>> Sad how a simple "battery" is not included in such devices, so maybe
>> low-power DRAM could be used for faster writes and longer lifetimes.
> Batteries are usually limited to high-end products ...

Get them down into LOW-end products, and I might be more interested!

> Hard disks also come in variants for 24/7 use and those for PC.

Nice to know, but may not be necessary.   My 2003-2006 Maxtor disk ran
exactly for its 3 years.   My 2006 Western Digital is now over 2 years
PAST warranty and giving absolutely NO ill effects, likely due to UIDE
that I did not HAVE till late 2006.   Not just UIDE, but your LBAcache
or ANY constantly-used disk caching program should help make "regular"
PC hard disks last a LOT longer!

>> But knowing how manufacturers make such disks last EXACTLY
>> their "warranty period", I really doubt it!
> I also doubt that they would last that long if HEAVILY used,
> maybe just okay for the manufacturers to replace those which
> are used more than predicted and thus break during warranty.

"We may never know", since even I did not realize how far beyond its
3-year warranty my W.D. disk drive is, till AFTER I wrote the above!
"Heavily used" may no-longer exist, if UIDE or LBAcache are present!

>> if you use a FLASH based device in an environment with lots of writes
>> then you expect to be replacing it on an accelerated schedule.
> The "lots" should probably be "LOTS" there: As mentioned earlier
> in this thread, SSD already ship with extra capacity. They keep
> track how often which area is used and just use fresh areas when
> they predict or sense some area to be over-used. Different from
> harddisks, over-used areas are not lost for reads but for writes
> so data is normally never lost, just the capacity decreases ...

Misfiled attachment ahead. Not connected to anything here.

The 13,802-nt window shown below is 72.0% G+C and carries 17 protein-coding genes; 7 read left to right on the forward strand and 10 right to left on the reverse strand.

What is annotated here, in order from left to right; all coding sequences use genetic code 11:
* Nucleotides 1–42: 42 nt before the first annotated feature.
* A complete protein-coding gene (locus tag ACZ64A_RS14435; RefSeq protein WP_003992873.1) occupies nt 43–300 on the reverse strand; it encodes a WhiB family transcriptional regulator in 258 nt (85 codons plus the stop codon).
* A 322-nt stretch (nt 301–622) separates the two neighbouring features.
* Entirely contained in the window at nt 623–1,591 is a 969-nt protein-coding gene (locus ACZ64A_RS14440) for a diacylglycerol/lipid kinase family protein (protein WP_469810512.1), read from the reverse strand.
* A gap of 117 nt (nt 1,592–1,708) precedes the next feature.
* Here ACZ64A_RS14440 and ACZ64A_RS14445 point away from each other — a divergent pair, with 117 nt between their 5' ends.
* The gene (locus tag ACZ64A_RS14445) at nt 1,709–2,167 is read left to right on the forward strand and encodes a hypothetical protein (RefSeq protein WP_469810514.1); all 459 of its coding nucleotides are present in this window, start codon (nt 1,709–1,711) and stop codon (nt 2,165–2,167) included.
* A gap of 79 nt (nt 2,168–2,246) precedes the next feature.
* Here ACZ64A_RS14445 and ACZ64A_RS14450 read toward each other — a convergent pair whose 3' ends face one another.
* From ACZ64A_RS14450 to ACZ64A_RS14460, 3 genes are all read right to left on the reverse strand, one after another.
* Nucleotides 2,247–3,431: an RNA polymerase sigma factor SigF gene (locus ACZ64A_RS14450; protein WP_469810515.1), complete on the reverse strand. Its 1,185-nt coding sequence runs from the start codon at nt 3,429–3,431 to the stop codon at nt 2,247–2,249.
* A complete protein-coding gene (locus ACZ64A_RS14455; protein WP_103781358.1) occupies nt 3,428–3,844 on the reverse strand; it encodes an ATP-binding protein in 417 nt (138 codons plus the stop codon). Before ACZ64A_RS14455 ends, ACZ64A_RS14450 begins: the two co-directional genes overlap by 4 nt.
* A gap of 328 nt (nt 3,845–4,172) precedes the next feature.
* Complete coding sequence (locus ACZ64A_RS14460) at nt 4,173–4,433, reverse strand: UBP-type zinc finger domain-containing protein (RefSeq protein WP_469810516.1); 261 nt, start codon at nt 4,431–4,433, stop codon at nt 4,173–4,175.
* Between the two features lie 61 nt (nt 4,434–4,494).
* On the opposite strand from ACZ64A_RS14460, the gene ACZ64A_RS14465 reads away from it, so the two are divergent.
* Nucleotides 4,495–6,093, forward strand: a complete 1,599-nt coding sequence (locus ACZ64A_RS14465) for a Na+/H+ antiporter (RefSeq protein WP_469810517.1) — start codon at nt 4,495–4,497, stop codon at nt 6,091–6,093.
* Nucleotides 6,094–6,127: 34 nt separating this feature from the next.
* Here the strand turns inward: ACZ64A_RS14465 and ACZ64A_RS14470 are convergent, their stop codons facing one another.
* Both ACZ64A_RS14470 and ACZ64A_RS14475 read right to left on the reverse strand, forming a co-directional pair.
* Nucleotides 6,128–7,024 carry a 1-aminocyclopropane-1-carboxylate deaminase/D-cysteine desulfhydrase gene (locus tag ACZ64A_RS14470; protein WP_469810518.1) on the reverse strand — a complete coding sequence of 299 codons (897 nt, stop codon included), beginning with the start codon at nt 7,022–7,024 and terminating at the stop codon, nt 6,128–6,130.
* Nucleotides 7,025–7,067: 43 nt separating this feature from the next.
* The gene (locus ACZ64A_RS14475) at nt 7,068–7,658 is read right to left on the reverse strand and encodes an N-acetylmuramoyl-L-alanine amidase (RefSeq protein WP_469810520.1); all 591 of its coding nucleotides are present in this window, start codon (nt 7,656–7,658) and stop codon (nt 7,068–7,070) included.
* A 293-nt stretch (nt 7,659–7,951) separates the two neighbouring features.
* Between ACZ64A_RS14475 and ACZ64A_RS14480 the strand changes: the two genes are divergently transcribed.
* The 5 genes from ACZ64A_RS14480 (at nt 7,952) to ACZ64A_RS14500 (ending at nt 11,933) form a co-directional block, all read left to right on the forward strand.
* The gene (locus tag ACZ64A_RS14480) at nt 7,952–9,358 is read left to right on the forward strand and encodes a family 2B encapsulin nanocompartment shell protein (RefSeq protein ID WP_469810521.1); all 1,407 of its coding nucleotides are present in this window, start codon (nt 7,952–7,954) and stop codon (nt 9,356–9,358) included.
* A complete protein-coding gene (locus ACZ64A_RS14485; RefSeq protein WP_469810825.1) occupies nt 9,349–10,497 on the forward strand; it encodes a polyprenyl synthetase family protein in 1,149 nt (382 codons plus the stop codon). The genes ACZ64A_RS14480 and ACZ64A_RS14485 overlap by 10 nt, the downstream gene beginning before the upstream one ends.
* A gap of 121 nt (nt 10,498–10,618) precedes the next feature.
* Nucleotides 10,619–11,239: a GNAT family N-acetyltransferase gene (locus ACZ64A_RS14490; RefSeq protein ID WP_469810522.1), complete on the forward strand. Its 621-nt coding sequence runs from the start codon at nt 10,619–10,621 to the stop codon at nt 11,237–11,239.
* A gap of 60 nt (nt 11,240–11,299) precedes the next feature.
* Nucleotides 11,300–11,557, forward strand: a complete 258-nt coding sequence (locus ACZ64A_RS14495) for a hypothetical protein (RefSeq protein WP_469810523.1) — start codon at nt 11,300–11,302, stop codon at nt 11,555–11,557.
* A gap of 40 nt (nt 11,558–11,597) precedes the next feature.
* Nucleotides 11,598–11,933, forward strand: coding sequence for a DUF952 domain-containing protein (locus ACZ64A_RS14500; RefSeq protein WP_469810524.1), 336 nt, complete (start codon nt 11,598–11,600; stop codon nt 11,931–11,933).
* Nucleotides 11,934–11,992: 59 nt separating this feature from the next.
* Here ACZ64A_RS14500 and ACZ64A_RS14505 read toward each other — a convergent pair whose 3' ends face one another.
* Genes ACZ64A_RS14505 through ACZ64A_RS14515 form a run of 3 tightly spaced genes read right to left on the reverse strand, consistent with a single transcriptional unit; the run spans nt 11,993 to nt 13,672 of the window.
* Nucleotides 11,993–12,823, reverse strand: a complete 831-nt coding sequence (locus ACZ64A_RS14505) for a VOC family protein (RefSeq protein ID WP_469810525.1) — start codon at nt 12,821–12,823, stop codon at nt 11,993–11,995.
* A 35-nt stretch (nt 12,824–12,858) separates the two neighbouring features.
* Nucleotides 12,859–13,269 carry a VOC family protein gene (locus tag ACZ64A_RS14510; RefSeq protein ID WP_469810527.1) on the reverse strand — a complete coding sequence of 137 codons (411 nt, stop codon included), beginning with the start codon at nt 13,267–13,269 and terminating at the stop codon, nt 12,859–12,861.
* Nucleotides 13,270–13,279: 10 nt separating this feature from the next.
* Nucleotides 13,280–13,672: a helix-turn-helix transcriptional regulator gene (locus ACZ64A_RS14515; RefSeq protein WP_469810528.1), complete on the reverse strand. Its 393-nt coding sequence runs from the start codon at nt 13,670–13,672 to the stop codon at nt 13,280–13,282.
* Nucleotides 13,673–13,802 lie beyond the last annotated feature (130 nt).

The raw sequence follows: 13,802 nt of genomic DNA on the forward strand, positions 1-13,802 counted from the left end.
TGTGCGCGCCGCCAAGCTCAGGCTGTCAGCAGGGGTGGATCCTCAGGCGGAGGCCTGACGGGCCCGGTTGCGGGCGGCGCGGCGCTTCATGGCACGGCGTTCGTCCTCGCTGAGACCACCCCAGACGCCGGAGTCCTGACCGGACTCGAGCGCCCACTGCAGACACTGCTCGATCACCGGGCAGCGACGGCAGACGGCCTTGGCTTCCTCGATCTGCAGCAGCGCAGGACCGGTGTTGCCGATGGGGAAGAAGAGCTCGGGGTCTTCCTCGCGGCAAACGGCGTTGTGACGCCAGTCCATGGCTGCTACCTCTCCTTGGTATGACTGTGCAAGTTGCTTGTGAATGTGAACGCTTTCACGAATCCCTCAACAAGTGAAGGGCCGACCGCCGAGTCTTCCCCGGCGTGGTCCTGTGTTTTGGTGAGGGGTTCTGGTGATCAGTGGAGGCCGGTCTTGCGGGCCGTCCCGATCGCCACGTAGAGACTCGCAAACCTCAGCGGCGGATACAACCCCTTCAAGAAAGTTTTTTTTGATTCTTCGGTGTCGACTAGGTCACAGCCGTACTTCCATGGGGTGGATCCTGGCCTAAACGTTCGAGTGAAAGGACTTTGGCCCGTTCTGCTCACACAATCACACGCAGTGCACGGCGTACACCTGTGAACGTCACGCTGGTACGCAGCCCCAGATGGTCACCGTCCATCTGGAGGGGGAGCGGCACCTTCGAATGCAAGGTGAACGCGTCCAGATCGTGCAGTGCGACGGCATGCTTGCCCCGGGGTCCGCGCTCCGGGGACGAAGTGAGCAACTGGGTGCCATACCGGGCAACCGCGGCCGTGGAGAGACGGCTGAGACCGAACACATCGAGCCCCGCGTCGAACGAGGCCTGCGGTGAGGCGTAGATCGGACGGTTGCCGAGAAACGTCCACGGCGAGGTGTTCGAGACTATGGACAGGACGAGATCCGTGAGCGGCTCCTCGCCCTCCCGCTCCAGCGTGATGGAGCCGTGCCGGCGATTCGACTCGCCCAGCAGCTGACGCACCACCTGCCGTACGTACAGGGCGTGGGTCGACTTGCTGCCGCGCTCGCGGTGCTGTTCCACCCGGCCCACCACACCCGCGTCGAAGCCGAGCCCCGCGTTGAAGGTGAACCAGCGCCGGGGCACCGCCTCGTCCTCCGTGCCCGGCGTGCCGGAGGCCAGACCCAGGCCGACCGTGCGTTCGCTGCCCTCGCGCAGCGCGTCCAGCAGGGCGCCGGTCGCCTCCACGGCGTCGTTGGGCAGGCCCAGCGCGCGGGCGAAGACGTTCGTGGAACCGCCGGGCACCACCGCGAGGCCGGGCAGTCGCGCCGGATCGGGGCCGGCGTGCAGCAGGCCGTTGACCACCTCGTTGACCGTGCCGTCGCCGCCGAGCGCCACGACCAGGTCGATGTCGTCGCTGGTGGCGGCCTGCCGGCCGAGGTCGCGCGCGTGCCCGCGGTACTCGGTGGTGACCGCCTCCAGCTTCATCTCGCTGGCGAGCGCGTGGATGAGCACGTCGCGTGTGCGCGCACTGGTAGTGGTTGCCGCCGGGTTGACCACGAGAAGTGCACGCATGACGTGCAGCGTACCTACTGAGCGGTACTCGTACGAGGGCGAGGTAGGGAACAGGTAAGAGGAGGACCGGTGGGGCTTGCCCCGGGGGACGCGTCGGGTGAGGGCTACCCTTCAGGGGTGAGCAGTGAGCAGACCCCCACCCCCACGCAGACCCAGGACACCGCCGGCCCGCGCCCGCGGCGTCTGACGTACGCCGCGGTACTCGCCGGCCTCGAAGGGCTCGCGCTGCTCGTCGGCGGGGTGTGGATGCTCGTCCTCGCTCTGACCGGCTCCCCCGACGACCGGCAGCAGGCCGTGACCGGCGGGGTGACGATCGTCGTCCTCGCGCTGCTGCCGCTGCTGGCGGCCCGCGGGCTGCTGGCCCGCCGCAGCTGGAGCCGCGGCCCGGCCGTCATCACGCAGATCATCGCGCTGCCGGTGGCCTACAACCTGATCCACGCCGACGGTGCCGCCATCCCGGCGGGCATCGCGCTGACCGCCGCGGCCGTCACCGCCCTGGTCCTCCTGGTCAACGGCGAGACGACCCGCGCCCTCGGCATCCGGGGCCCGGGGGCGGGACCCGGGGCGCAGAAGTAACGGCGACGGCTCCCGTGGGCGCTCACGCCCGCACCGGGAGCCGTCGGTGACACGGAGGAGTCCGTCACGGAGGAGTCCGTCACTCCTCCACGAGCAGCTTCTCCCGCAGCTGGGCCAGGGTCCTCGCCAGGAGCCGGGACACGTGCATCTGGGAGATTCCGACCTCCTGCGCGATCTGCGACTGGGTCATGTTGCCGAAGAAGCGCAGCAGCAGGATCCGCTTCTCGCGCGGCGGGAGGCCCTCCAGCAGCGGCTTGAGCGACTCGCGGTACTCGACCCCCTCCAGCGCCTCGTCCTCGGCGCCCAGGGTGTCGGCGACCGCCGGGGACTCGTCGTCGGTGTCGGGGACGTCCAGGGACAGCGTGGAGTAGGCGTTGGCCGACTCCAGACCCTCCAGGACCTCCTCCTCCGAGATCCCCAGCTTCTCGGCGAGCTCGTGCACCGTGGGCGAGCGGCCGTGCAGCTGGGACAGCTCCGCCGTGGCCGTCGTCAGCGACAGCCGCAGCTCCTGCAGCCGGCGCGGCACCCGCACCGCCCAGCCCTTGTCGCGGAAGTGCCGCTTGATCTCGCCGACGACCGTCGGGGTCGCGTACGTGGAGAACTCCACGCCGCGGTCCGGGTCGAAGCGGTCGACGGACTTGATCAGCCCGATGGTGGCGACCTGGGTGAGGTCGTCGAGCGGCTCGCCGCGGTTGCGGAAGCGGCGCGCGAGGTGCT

Hard disks almost NEVER "lose" data, as their firmware does much
the same as you note above:  If a sector/track/whatever seems to
be getting unreliable, the disk assigns the area to an alternate
and copies its date there, while it still can!   Only if a hard-
disk runs OUT of alternate areas does it then start posting REAL
errors to us "outsiders"!

> Also, the sweet spot for SSD sizes, price wise, is 60 to 500 GB
> at the moment, much closer to 1 Euro per GB than to two ...

Last I heard, a Euro was about $1.33, meaning that a 120-GB hard
disk for only $40 (30 Euros) is far more of a bargain.   Each of
my "30 Euros" buys 4-GB of hard disk, not less than 1-GB of SSD!

>> NOT concerned about absolute speed (not with UIDE, anyway!)
> With the sizes of UIDE that you run, you could actually boot from
> DVD and then use a RAMDISK, which big UIDE caches are similar to.

I could, but I prefer a hard-disk that need not be copied up to a
RAMdisk each time I boot.   In fact, I do NOT run any "huge" UIDE
cache -- I actually run a special variant of UIDE2 using a 500-MB
cache, since my system has only 1-GB memory.    With V6.22 MS-DOS
(19.5K of free HMA re: no FAT32, Win95/98 or long-filename Krud),
most of my driver and its search table for 500-MB "fits" into the
HMA, and I get a faster UIDE2-style driver for only my normal 944
bytes of upper-memory!

>> nor power consumption
> SSD are similar in power consumption to 2.5 inch harddisks ...

Nice to know, but does not matter for people like me, who have a
"desktop" system with a virtually "unlimited" 400W power-supply!

>> but I AM still "concerned" over all noted in this thread
>> re: FLASH-disk "cycle limits"!
> There seem to be some notorious SSD models which just break down
> completely, but as far as I could tell, none of those was due to
> exhausted flash write cycles. It rather seems to be weak firmware
> (we both know that firmware is no quality market today) ...

"Sucks!" is the "operative" word, there!

Re: the rest of your comments, I agree, SSD/FLASH/"whatever" hard
disk replacements have their advantages, but at present, the cost
of REGULAR hard disks makes SSDs a "niche" market only.   Perhaps
if SSD costs drop (a LOT!), and most such "reliability" issues go
away (COMPLETELY!), they may replace most traditional hard-disks.
But, Seagate "et al" keep making their drives cost less, too, and
so I expect to "live out MY life" [age 66 now] using a HARD disk!

Jack R. Ellis

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